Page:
Mixed ionic-electronic conducting (MIEC) ceramic-based membranes for oxygen separation

Sunarso, J., Baumann, S., Serra, J. M., Meulenberg, W. A., Liu, S. and Diniz Da Costa, J. C. (2008) Mixed ionic-electronic conducting (MIEC) ceramic-based membranes for oxygen separation. Journal of Membrane Science, 320 1-2: 13-41. doi:10.1016/j.memsci.2008.03.074

Author Sunarso, J.
Baumann, S.
Serra, J. M.
Meulenberg, W. A.
Liu, S.
Diniz Da Costa, J. C.
Title Mixed ionic-electronic conducting (MIEC) ceramic-based membranes for oxygen separation
Journal name Journal of Membrane Science   Check publisher's open access policy
ISSN 0376-7388
Publication date 2008
Year available 2008
Sub-type Article (original research)
DOI 10.1016/j.memsci.2008.03.074
Volume 320
Issue 1-2
Start page 13
End page 41
Total pages 29
Editor A. L. Zydney
Place of publication Amsterdam, The Netherlands
Publisher Elsevier BV
Collection year 2009
Language eng
Subject C1
850405 Transformation of Black Coal into Electricity
960302 Climate Change Mitigation Strategies
090404 Membrane and Separation Technologies
Abstract Although Nernst observed ionic conduction of zirconia-yttria solutions in 1899, the field of oxygen separation research remained dormant. In the last 30 years, research efforts by the scientific community intensified significantly, stemming from the pioneering work of Takahashi and co-workers, with the initial development of mixed ionic-electronic conducting (MIEC) oxides. A large number of MIEC compounds have been synthesized and characterized since then, mainly based on perovskites (ABO(3-delta) and A(2)BO(4 +/-delta)) and fluorites (A(delta)B(1-delta)O(2-delta) and A(2 delta)B(2-2 delta)O(3)), or dual-phases by the introduction of metal or ceramic elements. These compounds form dense ceramic membranes, which exhibit significant oxygen ionic and electronic conductivity at elevated temperatures. in turn, this process allows for the ionic transport of oxygen from air due to the differential partial pressure of oxygen across the membrane, providing the driving force for oxygen ion transport. As a result, defect-free synthesized membranes deliver 100% pure oxygen. Electrons involved in the electrochemical oxidation and reduction of oxygen ions and oxygen molecules respectively are transported in the opposite direction, thus ensuring overall electrical neutrality. Notably, the fundamental application of the defect theory was deduced to a plethora of MIEC materials over the last 30 years, providing the understanding of electronic and ionic transport, in particular when dopants are introduced to the compound of interest. As a consequence, there are many special cases of ionic oxygen transport limitation accompanied by phase changes, depending upon the temperature and oxygen partial pressure operating conditions. This paper aims at reviewing all the significant and relevant contribution of the research community in this area in the last three decades in conjunction with theoretical principles.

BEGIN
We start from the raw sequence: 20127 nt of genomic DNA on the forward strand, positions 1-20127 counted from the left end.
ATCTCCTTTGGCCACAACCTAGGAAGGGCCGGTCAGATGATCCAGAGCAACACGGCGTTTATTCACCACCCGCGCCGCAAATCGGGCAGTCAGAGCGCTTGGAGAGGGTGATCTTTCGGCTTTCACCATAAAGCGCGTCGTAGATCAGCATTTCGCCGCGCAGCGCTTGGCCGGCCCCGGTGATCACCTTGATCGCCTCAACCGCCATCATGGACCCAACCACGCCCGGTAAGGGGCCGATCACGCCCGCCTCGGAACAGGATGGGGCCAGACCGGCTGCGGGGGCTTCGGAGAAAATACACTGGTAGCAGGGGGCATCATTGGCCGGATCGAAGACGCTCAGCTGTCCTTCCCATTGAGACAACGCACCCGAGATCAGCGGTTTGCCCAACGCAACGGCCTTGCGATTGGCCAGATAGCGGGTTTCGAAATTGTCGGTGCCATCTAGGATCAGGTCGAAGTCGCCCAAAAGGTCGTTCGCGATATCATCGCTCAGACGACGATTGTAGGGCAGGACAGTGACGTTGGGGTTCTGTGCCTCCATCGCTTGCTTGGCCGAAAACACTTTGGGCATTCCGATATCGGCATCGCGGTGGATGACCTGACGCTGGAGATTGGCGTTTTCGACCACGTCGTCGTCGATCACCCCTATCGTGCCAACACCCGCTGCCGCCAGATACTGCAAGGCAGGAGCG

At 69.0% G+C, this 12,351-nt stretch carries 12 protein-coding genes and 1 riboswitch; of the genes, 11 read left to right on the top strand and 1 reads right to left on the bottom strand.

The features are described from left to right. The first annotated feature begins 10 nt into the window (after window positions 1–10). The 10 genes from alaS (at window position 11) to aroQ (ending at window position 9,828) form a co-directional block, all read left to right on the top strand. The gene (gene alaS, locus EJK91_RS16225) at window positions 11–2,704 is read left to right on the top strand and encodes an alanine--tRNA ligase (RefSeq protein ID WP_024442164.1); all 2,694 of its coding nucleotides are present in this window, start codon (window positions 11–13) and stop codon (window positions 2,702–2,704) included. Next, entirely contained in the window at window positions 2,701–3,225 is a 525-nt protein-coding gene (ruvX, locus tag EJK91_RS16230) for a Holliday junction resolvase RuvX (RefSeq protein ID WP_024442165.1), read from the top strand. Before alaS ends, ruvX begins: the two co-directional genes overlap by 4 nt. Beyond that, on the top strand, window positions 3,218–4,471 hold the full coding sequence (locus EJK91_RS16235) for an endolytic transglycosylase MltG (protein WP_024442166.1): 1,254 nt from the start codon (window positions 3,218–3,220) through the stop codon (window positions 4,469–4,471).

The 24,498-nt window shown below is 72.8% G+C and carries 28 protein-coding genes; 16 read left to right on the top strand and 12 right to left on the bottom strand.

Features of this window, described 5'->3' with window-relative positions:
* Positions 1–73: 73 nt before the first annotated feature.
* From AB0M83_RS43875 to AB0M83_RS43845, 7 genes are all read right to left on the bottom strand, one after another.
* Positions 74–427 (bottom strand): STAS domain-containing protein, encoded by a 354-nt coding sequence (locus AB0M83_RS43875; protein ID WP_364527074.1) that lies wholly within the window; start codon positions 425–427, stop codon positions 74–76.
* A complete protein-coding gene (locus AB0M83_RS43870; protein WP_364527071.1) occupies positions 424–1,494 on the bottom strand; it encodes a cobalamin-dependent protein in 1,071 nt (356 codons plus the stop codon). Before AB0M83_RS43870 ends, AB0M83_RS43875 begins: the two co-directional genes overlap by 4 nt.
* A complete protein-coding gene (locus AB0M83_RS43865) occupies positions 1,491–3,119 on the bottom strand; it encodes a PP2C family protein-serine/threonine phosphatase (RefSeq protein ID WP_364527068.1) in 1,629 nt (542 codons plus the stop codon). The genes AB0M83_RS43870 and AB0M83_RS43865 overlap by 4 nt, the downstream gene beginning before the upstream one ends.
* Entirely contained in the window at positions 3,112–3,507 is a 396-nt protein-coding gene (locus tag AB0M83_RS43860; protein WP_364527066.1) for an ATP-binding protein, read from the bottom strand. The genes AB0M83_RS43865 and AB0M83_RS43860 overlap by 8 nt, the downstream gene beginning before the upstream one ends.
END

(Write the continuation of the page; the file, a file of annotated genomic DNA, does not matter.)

Keyword Dense ceramic membrane
Mixed ionic-electronic conduction
Transport mechanisms
Synthesis methods
Q-Index Code C1
Q-Index Status Confirmed Code

Document type: Journal Article
Sub-type: Article (original research)
Collections: 2009 Higher Education Research Data Collection
Excellence in Research Australia (ERA) - Collection
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Created: Thu, 26 Mar 2009, 13:29:48 EST by Amanda Lee on behalf of School of Chemical Engineering